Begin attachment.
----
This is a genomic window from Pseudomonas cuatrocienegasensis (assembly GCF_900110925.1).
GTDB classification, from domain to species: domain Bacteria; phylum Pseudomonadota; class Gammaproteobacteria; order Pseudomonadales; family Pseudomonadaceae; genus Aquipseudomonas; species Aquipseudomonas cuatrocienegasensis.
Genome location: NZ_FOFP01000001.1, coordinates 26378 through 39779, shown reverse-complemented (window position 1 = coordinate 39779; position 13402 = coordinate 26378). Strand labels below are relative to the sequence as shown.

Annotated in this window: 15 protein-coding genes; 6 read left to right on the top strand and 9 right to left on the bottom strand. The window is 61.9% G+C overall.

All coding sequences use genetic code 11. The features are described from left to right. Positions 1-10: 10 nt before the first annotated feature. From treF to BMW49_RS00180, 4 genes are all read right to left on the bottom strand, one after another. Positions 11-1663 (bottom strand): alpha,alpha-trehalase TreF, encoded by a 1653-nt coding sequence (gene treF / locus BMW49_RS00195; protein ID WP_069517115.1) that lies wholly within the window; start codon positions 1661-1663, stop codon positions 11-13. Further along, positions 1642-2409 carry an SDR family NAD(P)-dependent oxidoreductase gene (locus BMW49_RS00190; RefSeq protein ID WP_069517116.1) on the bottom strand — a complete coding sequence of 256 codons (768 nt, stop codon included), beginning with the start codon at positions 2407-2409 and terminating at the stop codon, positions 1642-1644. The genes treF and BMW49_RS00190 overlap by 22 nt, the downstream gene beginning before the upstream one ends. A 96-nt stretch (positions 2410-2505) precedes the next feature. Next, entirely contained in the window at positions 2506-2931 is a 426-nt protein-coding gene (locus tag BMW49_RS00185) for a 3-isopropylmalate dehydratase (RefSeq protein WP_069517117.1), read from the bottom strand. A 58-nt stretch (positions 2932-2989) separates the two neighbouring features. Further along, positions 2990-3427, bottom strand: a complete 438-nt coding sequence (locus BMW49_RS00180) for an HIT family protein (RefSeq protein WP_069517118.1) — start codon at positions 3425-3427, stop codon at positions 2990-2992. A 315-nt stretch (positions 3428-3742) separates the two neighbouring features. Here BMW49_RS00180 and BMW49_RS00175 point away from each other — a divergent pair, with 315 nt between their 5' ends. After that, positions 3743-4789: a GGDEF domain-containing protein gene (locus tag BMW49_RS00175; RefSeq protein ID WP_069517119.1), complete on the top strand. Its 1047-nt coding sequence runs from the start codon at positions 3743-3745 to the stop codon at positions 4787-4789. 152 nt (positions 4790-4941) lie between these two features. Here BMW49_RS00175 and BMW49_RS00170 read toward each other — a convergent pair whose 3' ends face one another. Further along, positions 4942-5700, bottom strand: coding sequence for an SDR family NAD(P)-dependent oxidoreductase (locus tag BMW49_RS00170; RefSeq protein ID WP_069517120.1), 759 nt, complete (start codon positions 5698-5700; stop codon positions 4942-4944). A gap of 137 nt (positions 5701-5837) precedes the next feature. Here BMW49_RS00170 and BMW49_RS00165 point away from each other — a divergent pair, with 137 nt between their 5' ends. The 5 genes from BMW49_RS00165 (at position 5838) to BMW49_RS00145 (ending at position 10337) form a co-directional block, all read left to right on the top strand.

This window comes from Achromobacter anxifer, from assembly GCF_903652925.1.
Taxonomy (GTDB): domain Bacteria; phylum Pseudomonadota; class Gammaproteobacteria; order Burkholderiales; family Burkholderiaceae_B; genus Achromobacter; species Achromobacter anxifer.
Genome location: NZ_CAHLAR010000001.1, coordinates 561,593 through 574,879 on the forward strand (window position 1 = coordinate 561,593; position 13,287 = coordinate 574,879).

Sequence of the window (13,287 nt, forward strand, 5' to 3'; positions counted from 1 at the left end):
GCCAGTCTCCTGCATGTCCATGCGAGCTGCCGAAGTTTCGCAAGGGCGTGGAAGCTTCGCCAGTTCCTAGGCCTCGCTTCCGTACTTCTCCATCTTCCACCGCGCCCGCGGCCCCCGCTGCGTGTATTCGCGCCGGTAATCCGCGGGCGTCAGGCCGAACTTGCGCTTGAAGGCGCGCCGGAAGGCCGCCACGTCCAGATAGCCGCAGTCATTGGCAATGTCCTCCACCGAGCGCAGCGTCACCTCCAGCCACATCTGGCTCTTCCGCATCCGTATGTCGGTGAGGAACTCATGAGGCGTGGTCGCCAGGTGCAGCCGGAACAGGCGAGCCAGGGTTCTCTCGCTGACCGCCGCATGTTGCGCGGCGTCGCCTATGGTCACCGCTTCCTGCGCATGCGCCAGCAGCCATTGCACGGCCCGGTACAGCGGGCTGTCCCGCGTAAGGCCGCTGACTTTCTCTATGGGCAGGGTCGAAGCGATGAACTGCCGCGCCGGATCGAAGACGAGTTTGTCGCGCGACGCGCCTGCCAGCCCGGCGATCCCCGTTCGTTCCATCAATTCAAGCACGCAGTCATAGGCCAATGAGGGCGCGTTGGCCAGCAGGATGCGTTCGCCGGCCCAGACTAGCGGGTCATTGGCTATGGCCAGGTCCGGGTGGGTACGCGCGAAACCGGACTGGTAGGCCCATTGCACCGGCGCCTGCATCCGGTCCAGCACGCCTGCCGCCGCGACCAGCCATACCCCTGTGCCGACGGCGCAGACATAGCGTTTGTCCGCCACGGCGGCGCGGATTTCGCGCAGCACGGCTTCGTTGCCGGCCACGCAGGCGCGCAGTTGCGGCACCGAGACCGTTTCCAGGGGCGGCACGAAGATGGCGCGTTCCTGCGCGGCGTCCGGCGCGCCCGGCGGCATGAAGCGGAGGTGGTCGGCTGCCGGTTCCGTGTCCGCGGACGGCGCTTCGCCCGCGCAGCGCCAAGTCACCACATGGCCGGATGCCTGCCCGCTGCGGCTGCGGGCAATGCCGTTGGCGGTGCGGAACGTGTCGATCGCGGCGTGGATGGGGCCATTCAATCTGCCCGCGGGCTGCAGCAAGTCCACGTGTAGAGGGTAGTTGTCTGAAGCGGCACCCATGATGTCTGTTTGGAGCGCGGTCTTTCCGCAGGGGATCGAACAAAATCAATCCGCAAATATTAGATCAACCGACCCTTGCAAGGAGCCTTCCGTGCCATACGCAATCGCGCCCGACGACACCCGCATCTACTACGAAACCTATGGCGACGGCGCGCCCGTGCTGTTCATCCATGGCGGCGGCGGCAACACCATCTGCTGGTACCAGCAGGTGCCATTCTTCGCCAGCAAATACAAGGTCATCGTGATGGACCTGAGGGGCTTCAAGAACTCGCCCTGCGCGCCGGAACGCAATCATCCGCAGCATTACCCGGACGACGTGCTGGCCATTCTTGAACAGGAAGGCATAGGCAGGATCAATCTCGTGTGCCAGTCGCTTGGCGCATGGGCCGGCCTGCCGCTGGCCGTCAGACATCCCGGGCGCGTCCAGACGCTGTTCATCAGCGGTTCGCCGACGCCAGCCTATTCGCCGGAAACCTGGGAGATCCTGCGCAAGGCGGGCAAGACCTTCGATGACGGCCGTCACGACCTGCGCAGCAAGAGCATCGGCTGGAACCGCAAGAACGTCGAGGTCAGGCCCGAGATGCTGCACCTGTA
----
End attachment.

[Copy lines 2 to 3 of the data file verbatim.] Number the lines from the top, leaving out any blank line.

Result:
GTDB classification, from domain to species: domain Bacteria; phylum Pseudomonadota; class Gammaproteobacteria; order Pseudomonadales; family Pseudomonadaceae; genus Aquipseudomonas; species Aquipseudomonas cuatrocienegasensis.
Genome location: NZ_FOFP01000001.1, coordinates 26378 through 39779, shown reverse-complemented (window position 1 = coordinate 39779; position 13402 = coordinate 26378). Strand labels below are relative to the sequence as shown.